As U.S. President Obama heads to Hawaii for the Asia Pacific Economic Cooperation (APEC) summit, the question naturally arises: What do voters in the United States actually think about trade liberalization—and globalization in general? To help answer that question, this week the IIGG program and our partners at Worldpublicopionion.org have just released an updated installment of our digest on “Public Opinion on Global Issues,” focused on the global economy. This 2011 update presents some striking findings on what U.S. citizens think about trade.
In Honolulu, the twenty-one APEC leaders will recommit themselves to liberalizing trade across Asia and the Pacific. The centerpiece, if the Obama administration gets its way, will be broad endorsement of a “Trans Pacific Partnership” (TPP), a regional trade agreement. The United States has already been pushing the TPP scheme with eight APEC nations (Australia, Brunei, Chile, Malaysia, New Zealand, Peru, Singapore, and Vietnam). In Hawaii, he’ll seek support from the rest of the membership for a vast free trade arrangement spanning from China to Chile.
Based on recent polling data, however, the president may have a harder time selling the TPP at home than abroad. To be sure, the domestic picture is not all bleak. Despite the brutal economic downturn, a majority of the American public remains broadly supportive of globalization. In a 2011 Pew poll, for example, 67 percent agreed that “the growing trade and business ties between our country and other countries” is positive for the United States.
On the other hand, this support was the lowest among twenty-one countries polled—-the global average was 84 percent. And if one digs deeper, nagging public suspicions emerge. In a 2010 survey by the Chicago Council on Global Affairs (CCGA), majorities believed that globalization had a negative effect on “job security for American workers” (65 percent), on “creating jobs in the U.S.” (60 percent), on “the environment” (55 percent), and on “the next generation of Americans” (51 percent). More positively, majorities believed globalization was positive for “consumers like you” (59 percent) and “your own standard of living” (51 percent).
Clearly, the public is ambivalent.
Similar patterns hold on attitudes toward international trade. A majority of U.S. respondents consider its overall impact to be “good”, though at a far lower rate (54%) than the global average (72%). Most perceive trade as positive for the U.S. economy, for U.S. companies and consumers, for their own standard of living, and for their families. And yet they are much more likely than respondents abroad to believe that trade undermines domestic job creation and job security. The public has not (yet) turned protectionist: only 42 percent support government policies “making it harder for foreign companies to sell products here [in the United States].” But the vast majority—some 83 percent in a 2010 CCGA poll—believes that economic competition from low-wage countries poses an important or critical threat to the United States. Such concerns may explain why U.S. public support for specific bilateral trade deals has fallen off in recent years.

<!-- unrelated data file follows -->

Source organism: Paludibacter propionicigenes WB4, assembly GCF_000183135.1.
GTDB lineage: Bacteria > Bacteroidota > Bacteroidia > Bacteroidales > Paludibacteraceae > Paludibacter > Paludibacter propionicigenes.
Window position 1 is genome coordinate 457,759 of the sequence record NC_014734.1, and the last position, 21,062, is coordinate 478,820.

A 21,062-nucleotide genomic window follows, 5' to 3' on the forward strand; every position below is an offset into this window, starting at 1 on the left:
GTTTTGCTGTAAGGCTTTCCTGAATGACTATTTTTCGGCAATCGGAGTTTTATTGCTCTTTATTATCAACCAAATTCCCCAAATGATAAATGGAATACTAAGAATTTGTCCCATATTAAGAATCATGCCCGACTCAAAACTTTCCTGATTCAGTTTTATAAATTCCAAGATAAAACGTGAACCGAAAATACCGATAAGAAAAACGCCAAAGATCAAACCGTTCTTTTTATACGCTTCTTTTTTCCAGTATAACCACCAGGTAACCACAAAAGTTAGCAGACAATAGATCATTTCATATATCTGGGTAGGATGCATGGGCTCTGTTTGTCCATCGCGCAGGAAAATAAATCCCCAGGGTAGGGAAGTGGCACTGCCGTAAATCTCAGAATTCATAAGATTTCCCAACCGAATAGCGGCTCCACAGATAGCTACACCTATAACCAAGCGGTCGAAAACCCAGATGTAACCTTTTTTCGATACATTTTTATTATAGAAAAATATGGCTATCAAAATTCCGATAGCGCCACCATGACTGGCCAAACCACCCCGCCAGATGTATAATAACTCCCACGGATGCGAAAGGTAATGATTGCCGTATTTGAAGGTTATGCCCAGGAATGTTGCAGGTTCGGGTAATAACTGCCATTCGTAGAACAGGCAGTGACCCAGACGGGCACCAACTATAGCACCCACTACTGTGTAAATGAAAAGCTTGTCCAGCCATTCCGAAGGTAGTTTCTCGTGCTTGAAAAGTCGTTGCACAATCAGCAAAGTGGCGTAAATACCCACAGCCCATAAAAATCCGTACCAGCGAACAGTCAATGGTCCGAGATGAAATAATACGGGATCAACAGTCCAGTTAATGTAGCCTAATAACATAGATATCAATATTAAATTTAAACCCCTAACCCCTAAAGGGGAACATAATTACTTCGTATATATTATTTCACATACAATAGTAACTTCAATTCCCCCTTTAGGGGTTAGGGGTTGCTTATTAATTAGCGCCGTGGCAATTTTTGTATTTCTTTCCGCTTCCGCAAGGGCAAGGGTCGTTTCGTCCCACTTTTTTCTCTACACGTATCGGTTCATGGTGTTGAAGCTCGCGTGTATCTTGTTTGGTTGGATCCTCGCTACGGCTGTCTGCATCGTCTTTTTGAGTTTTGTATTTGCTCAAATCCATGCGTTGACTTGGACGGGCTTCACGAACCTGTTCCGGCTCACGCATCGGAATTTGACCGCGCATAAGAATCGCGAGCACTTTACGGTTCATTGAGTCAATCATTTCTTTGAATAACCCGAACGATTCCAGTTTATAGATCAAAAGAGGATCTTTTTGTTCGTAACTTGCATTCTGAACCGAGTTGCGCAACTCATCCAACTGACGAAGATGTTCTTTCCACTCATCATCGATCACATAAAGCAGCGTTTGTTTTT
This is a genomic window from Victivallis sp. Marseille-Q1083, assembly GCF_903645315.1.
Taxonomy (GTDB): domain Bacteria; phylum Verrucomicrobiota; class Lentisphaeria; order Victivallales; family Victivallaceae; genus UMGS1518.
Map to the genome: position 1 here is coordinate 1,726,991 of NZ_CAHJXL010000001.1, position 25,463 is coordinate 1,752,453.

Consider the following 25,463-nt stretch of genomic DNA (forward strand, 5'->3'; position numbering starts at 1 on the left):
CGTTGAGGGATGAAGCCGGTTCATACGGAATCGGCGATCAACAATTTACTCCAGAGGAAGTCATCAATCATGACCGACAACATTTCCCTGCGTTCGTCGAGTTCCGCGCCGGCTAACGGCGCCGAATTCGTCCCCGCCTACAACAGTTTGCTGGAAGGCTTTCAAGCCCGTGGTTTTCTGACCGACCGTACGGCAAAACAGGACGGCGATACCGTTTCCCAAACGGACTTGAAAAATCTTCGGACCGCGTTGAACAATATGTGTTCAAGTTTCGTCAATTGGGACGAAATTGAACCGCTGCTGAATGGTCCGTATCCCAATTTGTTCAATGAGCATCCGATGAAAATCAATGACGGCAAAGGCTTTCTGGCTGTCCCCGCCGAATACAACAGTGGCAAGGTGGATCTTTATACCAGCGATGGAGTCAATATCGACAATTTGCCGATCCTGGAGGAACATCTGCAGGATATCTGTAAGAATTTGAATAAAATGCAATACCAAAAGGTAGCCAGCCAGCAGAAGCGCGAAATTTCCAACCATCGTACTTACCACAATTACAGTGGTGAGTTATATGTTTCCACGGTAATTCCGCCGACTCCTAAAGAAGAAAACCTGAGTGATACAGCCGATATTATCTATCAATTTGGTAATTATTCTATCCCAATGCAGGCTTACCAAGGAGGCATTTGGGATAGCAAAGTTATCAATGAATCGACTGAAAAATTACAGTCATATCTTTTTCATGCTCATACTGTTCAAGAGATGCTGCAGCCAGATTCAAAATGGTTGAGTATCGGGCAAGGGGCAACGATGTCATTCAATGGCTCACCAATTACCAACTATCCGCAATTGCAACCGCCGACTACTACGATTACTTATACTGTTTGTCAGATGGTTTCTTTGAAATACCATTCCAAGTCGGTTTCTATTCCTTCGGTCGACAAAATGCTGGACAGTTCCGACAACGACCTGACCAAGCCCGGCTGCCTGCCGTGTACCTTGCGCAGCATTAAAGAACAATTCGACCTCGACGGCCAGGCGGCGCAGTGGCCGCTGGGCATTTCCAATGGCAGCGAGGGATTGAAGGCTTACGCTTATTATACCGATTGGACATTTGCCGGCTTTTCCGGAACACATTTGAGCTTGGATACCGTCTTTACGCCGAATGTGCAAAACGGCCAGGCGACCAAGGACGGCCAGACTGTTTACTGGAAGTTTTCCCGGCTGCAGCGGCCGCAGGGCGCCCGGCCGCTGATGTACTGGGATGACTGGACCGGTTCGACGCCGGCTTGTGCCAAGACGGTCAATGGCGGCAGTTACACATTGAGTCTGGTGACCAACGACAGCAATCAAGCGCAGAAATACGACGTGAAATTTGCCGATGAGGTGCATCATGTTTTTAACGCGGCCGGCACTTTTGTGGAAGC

The digest’s findings suggest that the Obama administration—and its allies in Congress—will need to address citizens’ skepticism over international trade to win domestic support for the TPP. One critical step will be to include in any regional deal specific provisions for trade adjustment assistance (TAA) to help train displaced workers. While TAA remains a hotly debated partisan issue within Congress, public opinion data suggests that including TAA provisions can dramatically increase domestic support for trade liberalization. In a 2010 CCGA poll, 83 percent of respondents who support free trade agreements favored including such assistance in trade deals.
Beyond provisions to take care of labor, the U.S. public overwhelmingly supports the incorporation of environmental protection provisions in trade deals. Indeed, a full 93 percent of Americans believe that “minimum standards for protection of the environment” should be required in all trade deals (higher than the 84 percent average among publics polled abroad). While environmental provisions remain toxic to many GOP conservatives, ultimate passage of any TPP will ultimately require significant Democratic support. And a condition of that support will be assurances to the public that free trade is “green” trade.
The digest’s findings on U.S. public support for international trade demonstrate the need to address citizens’ skepticism over its benefits. The trend of globalization is impossible to reverse, but U.S. policymakers need to understand the reasons that significant portions of the U.S. population view it as negatively affecting their lives—and address these concerns.